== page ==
Suicide rates jolt police culture
By John Ritter
The warning signs that police officer Steve Martin was a suicide risk were clear enough in hindsight: erratic behavior, disgust with his job, heavy drinking, a strained marriage. But the lack of foresight is what leaves his wife, Debbie, angry more than a year later.
"When officers came and told me what had happened — and I have a roomful of witnesses to this — they said, 'We knew he was in serious trouble,'" she says. "I remember thinking, OK, so why didn't you do anything about it? How can you sit there and tell me after he put a gun to his head that you knew he was bad off?"
What happened in Wichita is tragically familiar across the country, say psychologists and former officers who have studied law enforcement suicide. The crime-fighting culture is about strength and control, and most officers think asking for help is a badge of weakness. Police are supposed to solve problems, not be the problem.
"These folks are taught to suppress their emotions and soldier forward," says Elizabeth Dansie, a psychologist who works with California police agencies in the aftermath of suicides. "It's very difficult for them to admit they need help."
More law enforcement agencies are trying to prevent suicide in their ranks.
The California Highway Patrol is developing training for suicide awareness and prevention after eight troopers killed themselves in eight months last year, for a total of 13 since September 2003. The CHP toll is "the largest cluster I've seen for a department that size," says Robert Douglas, executive director of the National Police Suicide Foundation.
The International Association of Chiefs of Police is circulating a proposal, obtained by USA TODAY, to make suicide-prevention tools available to all of the nation's nearly 18,000 state and local police agencies. "Current police culture ... tends to be entirely avoidant of the issue," leaving suicidal officers with "no place to turn," a draft of the proposal says.
The suicide foundation says it has verified an average of 450 law enforcement suicides in each of the past three years, compared with about 150 officers who died annually in the line of duty. Douglas says no more than 2% of the nation's law enforcement agencies have prevention programs.
Suicide rates for police — at least 18 per 100,000 — are higher than for the general population, according to Audrey Honig, chief psychologist for the Los Angeles County Sheriff's Department.
Large departments (New York City, Milwaukee) and small ones (Holland, Ohio; Lavallette, N.J.) had suicides last year.
Police departments in New York, Los Angeles and Chicago, the Los Angeles County Sheriff's Department and the Washington State Patrol are among the few agencies with comprehensive programs, including videos, peer-support training, coaching on warning signs and psychological outreach.
The Los Angeles sheriff's program started in 2001. Since 2002 the force has had just two suicides among its 9,000 officers. "Our personnel are receptive to getting assistance when they need it," Honig says.
In the past, law enforcement suicides often were ruled accidental deaths, and they are still underreported, Dansie says. "Most of us agree that the statistics are probably much higher than we actually know, because of the shame factor."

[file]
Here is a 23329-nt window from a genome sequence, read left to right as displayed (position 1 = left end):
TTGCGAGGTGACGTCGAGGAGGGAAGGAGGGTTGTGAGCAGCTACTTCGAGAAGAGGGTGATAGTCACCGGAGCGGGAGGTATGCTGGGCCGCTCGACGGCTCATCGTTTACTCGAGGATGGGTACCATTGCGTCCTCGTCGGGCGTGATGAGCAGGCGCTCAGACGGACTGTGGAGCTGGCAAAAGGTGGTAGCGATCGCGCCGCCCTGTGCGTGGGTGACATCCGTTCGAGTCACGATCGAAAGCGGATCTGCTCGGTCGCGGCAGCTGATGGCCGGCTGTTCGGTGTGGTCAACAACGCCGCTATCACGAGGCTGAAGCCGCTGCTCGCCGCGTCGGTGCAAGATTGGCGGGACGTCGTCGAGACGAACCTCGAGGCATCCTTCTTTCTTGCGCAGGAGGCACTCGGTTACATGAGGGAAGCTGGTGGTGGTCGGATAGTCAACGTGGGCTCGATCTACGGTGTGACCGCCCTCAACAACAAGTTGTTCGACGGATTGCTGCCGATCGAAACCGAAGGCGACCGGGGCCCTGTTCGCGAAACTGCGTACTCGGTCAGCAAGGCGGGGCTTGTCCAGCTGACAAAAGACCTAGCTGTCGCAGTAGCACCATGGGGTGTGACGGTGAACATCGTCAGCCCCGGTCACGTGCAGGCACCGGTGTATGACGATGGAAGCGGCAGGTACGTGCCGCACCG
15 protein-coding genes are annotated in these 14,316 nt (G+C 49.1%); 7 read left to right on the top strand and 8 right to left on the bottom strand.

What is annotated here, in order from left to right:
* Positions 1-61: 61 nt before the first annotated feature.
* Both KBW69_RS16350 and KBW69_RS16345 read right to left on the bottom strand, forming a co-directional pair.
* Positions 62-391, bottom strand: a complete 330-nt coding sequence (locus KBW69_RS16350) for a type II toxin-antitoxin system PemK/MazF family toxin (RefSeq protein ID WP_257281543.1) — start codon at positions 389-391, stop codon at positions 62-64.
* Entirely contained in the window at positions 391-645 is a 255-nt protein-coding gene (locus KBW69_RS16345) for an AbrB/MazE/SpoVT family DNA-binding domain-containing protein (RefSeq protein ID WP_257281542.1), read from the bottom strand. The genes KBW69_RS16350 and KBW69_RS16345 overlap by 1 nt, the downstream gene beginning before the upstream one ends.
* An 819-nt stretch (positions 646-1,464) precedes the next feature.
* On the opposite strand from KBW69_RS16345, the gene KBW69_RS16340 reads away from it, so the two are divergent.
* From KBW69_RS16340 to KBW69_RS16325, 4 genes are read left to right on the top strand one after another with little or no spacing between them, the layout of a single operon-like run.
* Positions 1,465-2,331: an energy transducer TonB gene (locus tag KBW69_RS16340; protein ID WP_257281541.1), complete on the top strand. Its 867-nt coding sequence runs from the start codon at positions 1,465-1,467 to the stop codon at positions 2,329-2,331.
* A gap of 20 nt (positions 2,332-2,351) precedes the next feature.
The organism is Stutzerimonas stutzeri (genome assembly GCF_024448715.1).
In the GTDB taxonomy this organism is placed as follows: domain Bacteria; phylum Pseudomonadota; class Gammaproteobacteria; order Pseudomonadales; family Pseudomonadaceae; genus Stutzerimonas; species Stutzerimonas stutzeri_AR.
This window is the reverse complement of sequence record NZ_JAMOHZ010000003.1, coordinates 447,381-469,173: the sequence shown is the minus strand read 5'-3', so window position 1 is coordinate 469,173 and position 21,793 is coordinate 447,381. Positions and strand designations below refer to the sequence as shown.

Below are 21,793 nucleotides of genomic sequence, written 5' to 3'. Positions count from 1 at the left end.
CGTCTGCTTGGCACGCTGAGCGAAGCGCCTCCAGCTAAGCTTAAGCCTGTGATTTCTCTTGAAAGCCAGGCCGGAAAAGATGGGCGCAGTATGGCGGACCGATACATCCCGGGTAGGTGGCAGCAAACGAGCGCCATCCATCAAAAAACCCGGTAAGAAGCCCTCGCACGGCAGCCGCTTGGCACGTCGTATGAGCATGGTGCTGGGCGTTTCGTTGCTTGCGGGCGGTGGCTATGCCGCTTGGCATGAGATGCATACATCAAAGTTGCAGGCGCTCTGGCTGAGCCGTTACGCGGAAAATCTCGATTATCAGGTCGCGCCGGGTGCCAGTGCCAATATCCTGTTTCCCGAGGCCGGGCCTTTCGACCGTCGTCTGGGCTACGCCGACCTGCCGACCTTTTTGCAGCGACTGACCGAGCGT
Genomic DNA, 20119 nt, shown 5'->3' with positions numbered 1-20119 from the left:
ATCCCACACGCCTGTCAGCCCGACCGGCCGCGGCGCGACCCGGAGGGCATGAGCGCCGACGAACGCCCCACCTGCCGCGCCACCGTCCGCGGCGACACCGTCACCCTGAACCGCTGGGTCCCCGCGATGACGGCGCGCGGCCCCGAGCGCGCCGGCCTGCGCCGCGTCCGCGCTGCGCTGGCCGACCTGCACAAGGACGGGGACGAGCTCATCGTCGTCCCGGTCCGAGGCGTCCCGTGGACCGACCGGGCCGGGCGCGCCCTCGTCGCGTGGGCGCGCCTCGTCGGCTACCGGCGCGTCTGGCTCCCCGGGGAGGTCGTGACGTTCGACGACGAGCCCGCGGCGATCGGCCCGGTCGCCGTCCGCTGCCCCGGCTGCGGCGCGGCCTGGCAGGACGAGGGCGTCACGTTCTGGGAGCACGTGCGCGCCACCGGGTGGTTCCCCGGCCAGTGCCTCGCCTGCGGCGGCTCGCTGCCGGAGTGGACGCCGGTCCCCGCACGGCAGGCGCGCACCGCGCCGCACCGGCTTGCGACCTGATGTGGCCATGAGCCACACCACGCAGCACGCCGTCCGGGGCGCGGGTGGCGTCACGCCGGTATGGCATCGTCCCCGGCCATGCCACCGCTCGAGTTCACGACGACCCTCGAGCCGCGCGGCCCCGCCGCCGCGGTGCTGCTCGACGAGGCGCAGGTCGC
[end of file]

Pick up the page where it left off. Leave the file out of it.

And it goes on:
CHP's reaction was typical, says John Violanti, a former New York state trooper and now a professor at the State University of New York at Buffalo. Fallout from suicide, he says, "lasts a long time, and morale goes down the tube. I've seen entire departments go into states of depression."
CHP will hire a clinical psychologist to oversee a broad prevention program called "Question, Persuade and Refer," Deputy Chief Ramona Prieto says. "It won't just be putting up a few posters and hoping people understand," Prieto says. "It will be training at every level for every employee."
Police bear the same stress from work, family and illness that civilians do. What's different is the stress of the street and the access to a gun. "Research has always shown that availability of firearms, comfort with firearms, increases suicide rates," Honig says.
Police acquire "image armor," says James Reese, a former FBI agent who started the bureau's stress-management training in the 1980s. "It's their need to always be in control, always be fine, always be right. We never hear cops say, 'I'm afraid. I made a mistake.'"
The FBI has no mandatory suicide-prevention training outside its stress program, spokeswoman Cathy Milhoan says. Since 1993, 20 agents have killed themselves, she says.
Steve Martin, a 6-foot-6, well-liked veteran of the Wichita force, was 44 when he shot himself on Halloween 2005. Debbie Martin says she tried repeatedly to get her husband into counseling.
"He kept canceling the appointments," she says. "He said he was afraid the department would find out he was going, that he had a serious drinking problem, and he'd be fired."
Martin couldn't leave the job at the station, and what he saw over 15 years, several on a gang unit, began to wear him down, his wife says. He couldn't let go of one incident — finding a 2-year-old girl in a car, shot in the head after a gang shootout.
The couple separated but spent a lot of time together. Martin was drinking daily, cursing his job, she says. He threatened her and once pulled his gun on her.
Martin's suicide threw the force of 690 officers into turmoil. "A lot of people were in denial," says Lt. Sam Hanley, his former sergeant. "A lot of them were angry at Steve himself, because they worked with him and he hadn't said anything."
Hanley was ordered to develop suicide-prevention training, and Wichita officers attended mandatory four-hour sessions.
"Suicide has always been kind of hush-hush in the police community," he says. "When it happens to one of your people, all of a sudden everybody wants information."
Copyright 2007 Gannett Company, Inc.
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